Pages:Publications & Presentations
I study how various contextual factors dynamically ground and shape our minds. The goal is the development of better theoretical frameworks for scholars, scientists and policy makers to work with. I also hope my work can highlight the empirical implausibility of the widespread mechanistic and disembodied assumptions of existing cognitive, psychiatric and legal models.
I am generally sympathetic to embodied & enactive approaches to cognition and to ambitions of looking at cognitive processes as temporal and as physically, socially and historically situated, and of grounding higher cognition in more basic sensorimotor and somatic functions. However, so far many such ambitions have fallen short of specific and applicable positive theories, and many 'embodied' theories suffer from too much abstraction themselves. Ideas thus need to be better rooted in biological and behavioral detail to more directly provide actionable paradigms for new research and policies.
Within philosophy much of my research might be categorized as pertaining to philosophy of neuroscience, mind and cognitive science, but often it also concerns issues of scientific methodology, epistemology, metaphysics, ethics, aesthetics, education, policy, privacy and technology. Omnipresent in my work is the oddly appendixed field of history of philosophy and I can proudly label most of my ideas as having a high degree of recycled material particularly from continental, phenomenological & pragmatist traditions.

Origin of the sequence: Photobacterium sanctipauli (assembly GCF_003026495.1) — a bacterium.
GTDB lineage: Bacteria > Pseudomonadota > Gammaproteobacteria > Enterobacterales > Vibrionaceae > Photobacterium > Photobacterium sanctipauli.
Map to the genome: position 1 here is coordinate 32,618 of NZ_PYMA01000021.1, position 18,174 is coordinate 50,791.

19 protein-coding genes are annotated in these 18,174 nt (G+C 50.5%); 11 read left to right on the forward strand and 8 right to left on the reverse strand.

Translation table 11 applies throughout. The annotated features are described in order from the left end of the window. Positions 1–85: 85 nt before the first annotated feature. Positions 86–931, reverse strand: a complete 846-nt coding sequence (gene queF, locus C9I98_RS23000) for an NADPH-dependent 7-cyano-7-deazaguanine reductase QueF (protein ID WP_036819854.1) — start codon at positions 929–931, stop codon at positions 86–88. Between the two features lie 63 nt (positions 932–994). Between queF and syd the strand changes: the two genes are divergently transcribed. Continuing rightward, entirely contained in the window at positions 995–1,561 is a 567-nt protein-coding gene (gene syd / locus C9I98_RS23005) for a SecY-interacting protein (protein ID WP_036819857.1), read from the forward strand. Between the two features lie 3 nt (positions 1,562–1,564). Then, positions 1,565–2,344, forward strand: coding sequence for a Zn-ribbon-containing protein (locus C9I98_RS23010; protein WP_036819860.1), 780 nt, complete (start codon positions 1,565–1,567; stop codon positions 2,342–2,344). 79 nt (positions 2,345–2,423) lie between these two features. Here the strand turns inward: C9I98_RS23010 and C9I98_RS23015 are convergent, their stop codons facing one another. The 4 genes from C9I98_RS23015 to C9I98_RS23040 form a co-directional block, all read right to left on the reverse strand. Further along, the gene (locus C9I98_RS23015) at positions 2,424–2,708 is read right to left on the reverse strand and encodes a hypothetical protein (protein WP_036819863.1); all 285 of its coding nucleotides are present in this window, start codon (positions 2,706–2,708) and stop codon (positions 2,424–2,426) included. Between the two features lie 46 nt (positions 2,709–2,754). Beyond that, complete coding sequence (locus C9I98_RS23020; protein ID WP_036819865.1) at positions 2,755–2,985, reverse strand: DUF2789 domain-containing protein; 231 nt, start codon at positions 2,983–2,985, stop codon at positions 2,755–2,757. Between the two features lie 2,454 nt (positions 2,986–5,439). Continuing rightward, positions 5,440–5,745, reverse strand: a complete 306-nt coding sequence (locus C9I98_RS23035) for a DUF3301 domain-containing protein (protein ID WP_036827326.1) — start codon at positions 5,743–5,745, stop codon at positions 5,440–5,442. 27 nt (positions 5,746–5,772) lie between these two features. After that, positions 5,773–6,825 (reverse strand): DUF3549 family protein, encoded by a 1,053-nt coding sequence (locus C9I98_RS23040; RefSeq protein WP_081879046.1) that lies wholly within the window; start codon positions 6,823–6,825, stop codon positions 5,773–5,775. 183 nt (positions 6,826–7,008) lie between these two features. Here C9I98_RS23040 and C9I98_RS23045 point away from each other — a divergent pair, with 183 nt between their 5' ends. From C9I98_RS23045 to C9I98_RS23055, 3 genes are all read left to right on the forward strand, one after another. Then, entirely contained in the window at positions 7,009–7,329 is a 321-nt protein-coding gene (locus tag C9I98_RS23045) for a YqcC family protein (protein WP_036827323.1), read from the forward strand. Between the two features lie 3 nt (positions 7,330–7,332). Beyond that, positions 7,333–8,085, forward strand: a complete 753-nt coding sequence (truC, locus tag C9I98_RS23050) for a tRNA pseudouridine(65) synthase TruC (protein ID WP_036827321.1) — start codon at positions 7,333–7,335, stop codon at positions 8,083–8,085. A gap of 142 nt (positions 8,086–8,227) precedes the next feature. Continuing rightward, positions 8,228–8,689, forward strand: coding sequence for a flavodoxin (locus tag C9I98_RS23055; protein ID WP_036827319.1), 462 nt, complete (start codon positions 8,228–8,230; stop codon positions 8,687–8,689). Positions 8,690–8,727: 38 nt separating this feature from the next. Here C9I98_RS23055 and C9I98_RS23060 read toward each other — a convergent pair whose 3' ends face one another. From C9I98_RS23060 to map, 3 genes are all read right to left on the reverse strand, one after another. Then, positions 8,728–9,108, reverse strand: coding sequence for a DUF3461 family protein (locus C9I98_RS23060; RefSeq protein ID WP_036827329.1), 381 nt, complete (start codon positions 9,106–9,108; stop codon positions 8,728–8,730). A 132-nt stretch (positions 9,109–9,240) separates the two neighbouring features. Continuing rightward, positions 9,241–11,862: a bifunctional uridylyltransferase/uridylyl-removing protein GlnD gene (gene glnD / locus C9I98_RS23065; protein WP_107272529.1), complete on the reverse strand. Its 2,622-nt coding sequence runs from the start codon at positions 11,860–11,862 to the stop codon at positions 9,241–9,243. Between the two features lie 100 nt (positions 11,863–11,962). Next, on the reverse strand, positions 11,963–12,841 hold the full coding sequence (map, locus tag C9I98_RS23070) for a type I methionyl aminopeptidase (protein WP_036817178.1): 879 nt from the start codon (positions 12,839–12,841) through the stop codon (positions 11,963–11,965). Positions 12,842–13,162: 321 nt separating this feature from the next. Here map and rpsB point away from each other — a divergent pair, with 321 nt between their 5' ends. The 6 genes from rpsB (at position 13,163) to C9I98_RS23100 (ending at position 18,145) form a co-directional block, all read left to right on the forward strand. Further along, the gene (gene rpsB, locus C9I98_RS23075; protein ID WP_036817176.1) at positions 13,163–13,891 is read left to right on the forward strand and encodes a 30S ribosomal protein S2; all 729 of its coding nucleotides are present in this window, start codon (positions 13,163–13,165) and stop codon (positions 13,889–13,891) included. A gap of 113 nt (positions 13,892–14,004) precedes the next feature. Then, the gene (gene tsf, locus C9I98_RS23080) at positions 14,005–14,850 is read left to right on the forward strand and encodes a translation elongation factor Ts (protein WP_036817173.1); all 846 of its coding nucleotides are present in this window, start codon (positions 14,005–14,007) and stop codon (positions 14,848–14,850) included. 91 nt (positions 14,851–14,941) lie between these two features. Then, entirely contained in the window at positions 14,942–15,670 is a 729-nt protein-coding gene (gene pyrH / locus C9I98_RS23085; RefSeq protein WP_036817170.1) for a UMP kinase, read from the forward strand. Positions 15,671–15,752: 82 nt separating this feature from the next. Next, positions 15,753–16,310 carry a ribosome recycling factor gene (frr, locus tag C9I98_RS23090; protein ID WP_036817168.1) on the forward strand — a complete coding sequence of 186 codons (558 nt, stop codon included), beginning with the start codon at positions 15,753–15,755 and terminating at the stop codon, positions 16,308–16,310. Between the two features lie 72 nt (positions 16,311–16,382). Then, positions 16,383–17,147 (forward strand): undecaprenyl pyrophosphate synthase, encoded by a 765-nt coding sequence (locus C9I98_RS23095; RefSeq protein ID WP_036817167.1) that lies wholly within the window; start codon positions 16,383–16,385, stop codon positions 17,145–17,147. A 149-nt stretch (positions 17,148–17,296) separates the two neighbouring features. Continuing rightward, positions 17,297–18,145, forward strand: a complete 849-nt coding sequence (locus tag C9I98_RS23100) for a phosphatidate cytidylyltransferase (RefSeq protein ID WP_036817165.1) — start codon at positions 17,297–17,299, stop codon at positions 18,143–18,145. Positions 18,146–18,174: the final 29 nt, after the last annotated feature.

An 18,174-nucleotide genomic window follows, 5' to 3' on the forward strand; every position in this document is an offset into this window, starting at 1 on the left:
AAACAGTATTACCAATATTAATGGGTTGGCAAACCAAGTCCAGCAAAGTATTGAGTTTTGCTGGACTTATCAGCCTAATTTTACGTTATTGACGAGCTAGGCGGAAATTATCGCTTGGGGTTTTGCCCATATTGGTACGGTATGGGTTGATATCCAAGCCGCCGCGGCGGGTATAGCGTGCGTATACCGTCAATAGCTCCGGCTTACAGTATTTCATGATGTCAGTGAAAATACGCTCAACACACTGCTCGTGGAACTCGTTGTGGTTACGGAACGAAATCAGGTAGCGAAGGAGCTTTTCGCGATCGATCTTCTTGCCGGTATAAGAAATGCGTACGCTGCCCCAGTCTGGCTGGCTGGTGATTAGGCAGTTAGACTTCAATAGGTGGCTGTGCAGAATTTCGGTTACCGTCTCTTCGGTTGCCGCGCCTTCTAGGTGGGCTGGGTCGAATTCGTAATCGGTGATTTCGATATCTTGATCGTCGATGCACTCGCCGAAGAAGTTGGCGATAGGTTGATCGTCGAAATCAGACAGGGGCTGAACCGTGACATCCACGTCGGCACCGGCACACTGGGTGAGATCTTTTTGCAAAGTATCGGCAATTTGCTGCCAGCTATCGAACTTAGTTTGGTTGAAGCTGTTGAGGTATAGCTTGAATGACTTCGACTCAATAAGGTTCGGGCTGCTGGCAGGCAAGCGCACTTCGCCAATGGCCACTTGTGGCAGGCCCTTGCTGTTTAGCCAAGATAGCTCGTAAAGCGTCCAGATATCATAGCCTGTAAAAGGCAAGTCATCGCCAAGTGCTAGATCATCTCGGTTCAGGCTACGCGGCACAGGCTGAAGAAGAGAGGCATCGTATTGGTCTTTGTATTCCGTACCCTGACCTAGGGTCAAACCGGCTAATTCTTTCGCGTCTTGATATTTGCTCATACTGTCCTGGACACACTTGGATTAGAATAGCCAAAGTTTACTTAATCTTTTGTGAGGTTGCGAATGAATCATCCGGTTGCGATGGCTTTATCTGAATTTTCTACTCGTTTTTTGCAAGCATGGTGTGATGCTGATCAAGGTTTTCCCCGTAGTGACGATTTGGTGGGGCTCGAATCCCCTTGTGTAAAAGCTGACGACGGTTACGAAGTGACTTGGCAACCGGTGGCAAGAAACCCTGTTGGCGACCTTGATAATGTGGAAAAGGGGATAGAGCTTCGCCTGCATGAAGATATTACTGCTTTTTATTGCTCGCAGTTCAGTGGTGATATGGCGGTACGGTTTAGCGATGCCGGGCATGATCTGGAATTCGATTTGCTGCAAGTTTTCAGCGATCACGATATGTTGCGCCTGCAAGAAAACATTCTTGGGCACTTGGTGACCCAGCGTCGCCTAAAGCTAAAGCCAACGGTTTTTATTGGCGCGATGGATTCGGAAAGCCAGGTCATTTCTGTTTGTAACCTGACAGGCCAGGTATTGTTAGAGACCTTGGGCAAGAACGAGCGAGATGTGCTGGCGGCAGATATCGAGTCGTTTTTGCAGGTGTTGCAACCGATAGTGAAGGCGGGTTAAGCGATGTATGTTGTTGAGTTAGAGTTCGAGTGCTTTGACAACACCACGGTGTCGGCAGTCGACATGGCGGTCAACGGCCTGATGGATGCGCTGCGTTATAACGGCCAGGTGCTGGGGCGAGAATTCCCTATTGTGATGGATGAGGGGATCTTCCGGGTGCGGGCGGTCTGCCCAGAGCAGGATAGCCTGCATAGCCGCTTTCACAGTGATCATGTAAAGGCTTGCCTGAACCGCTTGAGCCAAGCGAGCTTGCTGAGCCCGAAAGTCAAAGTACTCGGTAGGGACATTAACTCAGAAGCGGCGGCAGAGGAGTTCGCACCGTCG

See here for more classic philosophy sub-field labels for these projects
Philosophical Activism & the Contextual Mind:A further practical and political project intimately linked to my empirical analyses of relational aspects of the mind - is that I here see a vindication of the humanities. The wide spread science-envy and the so-called 'crisis of the humanities' must be reconsidered when what we find in the heart of the natural sciences is a deeply contextual, cultural, historical and social mind. Please stop defunding the backbones of civilization - and let the 'hard' sciences advance by understanding their own theories and creative value laden processes of fact discovery.
My concerns about race, gender and privacy issues are on the one hand a personal response to current politics but on the other hand an integral piece of my contextual cognitive projects. The glue between my practical and theoretical philosophical interests is thus the idea that normativity, historicity and sociality are core features of the dynamic human mind and engagements - from the perceptual to the political.
Some scholarly work in these areas is in the pipeline, but see here for some short essays an thoughts on women and the societies that harbor them.